Compared with medical treatment, percutaneous closure procedures prevent recurrent stroke
Two systematic evidence reviews and meta-analyses show that percutaneous closure procedures prevent recurrent stroke in patients with patent foramen ovale (PFO) compared with medical treatment alone. The first review was conducted by researchers from Magna Graecia University in Catanzaro, Italy and the second by researchers from the University of Tennessee, School of Medicine. Both are published in Annals of Internal Medicine.
PFO is a common congenital heart abnormality that increases the risk for cardioembolic cerebrovascular incidents, such as stroke, or transient ischemic attacks (TIAs), but most PFO carriers remain asymptomatic and do not develop serious complications. However, because PFO is associated with cryptogenic stroke, particularly in young patients, it has been suggested that fixing the abnormality through surgical procedure could be warranted.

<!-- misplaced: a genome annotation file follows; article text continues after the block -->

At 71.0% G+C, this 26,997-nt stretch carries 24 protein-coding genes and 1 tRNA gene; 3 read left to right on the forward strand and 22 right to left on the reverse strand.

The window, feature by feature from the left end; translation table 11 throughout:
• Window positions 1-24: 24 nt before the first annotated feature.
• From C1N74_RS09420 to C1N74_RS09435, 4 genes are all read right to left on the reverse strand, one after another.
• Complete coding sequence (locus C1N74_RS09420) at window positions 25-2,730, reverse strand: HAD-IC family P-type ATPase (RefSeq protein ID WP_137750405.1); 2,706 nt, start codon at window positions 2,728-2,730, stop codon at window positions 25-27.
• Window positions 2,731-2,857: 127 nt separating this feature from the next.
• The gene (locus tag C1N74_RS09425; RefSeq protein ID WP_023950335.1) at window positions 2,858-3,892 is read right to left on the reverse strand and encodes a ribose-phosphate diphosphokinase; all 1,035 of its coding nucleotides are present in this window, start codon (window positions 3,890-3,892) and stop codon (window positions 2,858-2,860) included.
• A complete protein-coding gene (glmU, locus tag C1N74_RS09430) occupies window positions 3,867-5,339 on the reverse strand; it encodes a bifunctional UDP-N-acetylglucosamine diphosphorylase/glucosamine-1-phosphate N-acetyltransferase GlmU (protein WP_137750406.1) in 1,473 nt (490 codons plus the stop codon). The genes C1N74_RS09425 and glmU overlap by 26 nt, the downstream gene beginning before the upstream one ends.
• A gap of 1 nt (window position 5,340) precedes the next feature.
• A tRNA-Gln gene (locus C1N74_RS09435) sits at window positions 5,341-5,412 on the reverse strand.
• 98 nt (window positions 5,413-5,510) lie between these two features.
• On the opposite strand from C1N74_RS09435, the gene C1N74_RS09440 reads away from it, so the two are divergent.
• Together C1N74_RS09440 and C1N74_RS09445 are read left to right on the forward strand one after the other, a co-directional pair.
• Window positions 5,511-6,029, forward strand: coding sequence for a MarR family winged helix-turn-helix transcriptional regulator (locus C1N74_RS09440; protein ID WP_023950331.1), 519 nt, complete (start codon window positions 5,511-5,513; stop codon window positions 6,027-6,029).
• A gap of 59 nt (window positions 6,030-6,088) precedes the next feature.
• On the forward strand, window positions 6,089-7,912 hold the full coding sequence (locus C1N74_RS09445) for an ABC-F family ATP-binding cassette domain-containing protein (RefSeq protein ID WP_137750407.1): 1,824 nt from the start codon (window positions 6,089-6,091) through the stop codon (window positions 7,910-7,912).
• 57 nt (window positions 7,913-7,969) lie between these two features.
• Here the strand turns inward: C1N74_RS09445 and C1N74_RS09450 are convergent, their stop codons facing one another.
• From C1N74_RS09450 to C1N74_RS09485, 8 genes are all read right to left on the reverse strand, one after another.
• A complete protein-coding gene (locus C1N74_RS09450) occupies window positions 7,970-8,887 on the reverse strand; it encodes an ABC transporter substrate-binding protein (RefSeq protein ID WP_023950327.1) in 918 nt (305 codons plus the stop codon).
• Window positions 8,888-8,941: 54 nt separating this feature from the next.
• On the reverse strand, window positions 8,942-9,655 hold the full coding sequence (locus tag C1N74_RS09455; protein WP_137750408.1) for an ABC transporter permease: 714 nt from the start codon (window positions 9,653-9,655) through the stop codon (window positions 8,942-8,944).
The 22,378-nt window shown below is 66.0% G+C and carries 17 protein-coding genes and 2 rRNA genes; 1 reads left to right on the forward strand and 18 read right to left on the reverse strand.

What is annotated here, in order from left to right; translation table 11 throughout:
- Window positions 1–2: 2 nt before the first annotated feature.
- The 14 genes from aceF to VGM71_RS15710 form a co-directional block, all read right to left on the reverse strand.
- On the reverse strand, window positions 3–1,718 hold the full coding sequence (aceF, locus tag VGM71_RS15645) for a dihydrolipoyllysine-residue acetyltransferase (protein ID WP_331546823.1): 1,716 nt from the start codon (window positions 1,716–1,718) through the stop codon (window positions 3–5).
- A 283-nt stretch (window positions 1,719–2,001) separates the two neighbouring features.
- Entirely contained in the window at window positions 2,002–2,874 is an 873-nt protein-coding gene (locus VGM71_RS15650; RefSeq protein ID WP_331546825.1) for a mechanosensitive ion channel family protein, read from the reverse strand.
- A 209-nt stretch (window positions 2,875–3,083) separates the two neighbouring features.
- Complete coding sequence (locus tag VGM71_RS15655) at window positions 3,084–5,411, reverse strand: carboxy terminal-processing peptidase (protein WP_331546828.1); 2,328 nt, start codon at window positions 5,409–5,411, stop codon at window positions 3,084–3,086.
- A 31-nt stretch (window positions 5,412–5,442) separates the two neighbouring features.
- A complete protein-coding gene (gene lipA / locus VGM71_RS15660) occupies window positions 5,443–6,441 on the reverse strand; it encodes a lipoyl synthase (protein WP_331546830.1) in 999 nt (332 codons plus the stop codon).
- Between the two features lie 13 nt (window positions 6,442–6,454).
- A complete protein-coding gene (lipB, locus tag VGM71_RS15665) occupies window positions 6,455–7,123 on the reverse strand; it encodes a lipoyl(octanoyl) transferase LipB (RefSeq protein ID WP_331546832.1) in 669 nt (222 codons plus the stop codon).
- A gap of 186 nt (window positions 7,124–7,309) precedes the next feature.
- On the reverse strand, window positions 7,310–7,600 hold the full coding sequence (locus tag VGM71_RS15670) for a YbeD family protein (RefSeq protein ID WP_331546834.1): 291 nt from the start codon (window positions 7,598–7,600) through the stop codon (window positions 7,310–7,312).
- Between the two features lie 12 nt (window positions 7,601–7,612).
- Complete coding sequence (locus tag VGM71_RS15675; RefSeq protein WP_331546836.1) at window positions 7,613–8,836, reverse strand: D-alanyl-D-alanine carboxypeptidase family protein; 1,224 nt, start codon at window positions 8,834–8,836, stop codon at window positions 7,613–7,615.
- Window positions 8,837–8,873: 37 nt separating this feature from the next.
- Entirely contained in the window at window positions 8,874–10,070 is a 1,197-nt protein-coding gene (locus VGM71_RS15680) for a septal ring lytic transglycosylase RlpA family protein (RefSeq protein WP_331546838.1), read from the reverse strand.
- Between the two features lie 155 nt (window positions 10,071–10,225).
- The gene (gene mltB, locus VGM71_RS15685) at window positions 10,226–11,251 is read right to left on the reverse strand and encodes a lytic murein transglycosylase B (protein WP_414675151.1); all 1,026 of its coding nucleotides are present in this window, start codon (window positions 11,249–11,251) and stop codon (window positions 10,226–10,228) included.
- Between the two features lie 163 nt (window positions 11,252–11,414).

Both teams of researchers reviewed 4 randomized controlled trials comparing PFO closure using a currently available device with medical treatment alone to compare risks for recurrent stroke. The studies evaluated were PC (2013), RESPECT (2013), REDUCE (2017), and CLOSE (2017). The data showed that PFO closure reduced the risk for stroke or TIA and increased the risk for peri-procedural atrial fibrillation or atrial flutter. The authors of both reviews conclude that percutaneous PFO closure is superior to medical therapy for preventing recurrent stroke or TIA, but patients should be selected carefully considering the potential risks.
According to the authors, these results demand a revision of current practice guidelines to include a positive outlook for PFO closure for prevention of recurrent cryptogenetic stroke.
Annals of Internal Medicine (2018). http://annals.org/aim/article/doi/10.7326/M17-2679